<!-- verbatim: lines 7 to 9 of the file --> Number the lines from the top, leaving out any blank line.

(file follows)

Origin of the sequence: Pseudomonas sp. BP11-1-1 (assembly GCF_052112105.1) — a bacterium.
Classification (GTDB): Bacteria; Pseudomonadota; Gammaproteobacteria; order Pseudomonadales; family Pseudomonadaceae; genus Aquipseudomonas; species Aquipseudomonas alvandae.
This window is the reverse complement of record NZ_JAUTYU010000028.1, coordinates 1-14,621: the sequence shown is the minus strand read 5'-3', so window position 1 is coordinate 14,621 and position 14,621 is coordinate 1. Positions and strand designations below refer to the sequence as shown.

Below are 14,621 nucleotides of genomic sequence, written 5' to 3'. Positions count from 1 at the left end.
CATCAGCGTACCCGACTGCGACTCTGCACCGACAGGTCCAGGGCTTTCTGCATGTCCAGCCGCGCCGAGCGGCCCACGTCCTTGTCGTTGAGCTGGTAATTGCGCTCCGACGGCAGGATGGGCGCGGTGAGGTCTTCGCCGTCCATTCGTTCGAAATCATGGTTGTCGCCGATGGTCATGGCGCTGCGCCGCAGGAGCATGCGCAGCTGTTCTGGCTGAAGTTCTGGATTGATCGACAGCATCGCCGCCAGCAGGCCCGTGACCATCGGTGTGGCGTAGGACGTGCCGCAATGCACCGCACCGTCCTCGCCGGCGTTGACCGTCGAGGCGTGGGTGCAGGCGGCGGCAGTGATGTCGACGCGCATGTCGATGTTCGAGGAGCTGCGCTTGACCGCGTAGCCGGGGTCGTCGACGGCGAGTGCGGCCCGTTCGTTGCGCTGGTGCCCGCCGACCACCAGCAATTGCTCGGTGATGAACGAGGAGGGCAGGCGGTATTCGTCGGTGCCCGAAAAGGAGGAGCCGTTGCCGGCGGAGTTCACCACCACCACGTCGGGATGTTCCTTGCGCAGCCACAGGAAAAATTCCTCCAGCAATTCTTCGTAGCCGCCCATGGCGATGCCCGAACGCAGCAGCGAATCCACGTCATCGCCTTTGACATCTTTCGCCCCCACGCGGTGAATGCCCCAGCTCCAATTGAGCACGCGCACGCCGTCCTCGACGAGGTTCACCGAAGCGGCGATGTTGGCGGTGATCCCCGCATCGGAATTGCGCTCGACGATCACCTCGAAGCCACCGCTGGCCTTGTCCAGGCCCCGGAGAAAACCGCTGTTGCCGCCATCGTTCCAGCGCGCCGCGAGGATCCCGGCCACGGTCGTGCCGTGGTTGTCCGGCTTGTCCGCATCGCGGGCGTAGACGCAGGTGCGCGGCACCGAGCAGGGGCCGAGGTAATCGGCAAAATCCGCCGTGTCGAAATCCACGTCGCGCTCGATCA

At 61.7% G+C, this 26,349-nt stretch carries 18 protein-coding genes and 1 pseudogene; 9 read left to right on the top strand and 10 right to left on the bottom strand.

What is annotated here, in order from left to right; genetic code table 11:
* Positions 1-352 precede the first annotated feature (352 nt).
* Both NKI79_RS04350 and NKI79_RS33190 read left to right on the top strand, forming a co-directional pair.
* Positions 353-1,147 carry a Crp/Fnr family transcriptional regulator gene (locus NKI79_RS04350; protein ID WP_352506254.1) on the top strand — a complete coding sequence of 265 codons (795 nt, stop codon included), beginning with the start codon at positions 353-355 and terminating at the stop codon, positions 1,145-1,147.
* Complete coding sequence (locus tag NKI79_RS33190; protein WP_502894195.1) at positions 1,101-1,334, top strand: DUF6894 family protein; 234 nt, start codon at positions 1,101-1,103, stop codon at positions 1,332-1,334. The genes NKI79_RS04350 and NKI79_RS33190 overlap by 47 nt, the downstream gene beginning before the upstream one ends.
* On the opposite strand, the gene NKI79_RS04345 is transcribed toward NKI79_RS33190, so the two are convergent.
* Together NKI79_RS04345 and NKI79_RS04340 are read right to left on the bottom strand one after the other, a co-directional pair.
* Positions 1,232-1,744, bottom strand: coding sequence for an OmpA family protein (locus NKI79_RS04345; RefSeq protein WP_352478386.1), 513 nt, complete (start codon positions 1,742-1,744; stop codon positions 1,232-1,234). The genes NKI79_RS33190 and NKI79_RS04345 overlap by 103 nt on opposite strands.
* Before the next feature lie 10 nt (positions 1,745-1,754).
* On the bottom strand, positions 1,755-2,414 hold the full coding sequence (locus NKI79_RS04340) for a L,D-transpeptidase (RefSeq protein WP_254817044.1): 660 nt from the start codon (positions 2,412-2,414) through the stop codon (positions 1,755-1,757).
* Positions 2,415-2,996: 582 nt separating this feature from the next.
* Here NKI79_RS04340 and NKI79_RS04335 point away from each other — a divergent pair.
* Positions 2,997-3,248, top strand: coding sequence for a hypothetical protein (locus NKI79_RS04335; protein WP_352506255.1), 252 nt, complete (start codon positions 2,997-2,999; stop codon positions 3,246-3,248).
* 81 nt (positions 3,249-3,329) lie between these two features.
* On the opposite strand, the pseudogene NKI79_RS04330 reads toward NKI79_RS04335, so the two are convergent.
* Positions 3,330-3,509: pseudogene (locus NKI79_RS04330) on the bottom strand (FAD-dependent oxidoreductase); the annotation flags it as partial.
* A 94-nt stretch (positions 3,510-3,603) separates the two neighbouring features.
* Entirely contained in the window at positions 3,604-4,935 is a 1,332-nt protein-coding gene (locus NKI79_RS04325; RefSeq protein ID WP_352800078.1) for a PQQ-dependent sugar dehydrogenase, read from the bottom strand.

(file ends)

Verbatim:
What is annotated here, in order from left to right; genetic code table 11:
* Positions 1-352 precede the first annotated feature (352 nt).
* Both NKI79_RS04350 and NKI79_RS33190 read left to right on the top strand, forming a co-directional pair.